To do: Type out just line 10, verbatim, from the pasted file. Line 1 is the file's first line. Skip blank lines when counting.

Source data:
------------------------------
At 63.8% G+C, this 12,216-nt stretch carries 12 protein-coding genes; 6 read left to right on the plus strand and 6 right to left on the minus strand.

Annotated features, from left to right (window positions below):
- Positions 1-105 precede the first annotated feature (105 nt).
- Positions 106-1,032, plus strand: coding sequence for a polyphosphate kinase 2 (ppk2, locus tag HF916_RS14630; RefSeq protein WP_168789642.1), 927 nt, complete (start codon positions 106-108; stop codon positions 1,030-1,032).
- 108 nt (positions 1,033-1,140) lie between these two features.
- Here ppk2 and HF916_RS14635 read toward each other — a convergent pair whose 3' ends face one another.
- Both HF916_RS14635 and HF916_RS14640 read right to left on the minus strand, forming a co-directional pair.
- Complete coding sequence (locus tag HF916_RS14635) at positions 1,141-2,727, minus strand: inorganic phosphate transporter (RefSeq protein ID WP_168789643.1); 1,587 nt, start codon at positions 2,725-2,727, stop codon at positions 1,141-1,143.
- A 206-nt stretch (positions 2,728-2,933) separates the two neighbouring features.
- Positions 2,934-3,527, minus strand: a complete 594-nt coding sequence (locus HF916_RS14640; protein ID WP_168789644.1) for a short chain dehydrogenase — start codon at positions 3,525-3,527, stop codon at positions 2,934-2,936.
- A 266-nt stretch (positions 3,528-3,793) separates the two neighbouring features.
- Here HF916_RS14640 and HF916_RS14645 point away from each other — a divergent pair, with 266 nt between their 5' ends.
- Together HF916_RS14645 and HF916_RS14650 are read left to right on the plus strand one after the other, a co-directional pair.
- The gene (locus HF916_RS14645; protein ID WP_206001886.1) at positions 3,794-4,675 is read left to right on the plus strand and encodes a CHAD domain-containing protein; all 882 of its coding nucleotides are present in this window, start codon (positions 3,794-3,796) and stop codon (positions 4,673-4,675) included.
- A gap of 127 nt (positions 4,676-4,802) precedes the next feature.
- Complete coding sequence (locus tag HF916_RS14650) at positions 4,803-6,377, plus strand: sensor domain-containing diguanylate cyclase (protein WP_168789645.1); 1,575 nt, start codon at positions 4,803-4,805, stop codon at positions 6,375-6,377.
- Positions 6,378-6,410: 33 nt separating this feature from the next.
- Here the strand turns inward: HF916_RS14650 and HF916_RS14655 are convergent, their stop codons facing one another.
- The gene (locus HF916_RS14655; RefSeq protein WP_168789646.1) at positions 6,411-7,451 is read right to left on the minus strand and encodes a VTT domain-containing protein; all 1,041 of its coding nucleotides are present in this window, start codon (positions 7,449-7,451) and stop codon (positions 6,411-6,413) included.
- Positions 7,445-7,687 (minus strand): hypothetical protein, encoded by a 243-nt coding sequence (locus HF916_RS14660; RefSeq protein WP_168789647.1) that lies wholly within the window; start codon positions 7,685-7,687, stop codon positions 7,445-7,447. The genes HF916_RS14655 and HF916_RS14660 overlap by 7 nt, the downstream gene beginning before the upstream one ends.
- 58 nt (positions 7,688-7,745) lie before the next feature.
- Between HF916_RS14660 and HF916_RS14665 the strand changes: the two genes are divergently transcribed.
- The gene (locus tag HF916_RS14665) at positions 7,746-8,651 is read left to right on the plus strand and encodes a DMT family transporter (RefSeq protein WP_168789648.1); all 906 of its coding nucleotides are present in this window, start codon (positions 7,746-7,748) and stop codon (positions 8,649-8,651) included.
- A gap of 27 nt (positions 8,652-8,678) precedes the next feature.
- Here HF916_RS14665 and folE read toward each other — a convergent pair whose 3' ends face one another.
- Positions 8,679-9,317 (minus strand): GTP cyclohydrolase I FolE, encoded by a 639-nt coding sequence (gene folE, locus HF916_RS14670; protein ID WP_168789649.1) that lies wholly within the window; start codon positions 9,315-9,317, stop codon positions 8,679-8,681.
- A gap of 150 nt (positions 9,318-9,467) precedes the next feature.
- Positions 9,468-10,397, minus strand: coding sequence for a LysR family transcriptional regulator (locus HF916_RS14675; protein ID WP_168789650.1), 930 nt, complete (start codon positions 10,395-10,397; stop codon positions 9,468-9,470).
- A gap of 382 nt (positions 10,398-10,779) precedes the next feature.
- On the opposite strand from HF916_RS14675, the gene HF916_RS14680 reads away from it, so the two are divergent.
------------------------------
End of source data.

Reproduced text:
- Positions 2,934-3,527, minus strand: a complete 594-nt coding sequence (locus HF916_RS14640; protein ID WP_168789644.1) for a short chain dehydrogenase — start codon at positions 3,525-3,527, stop codon at positions 2,934-2,936.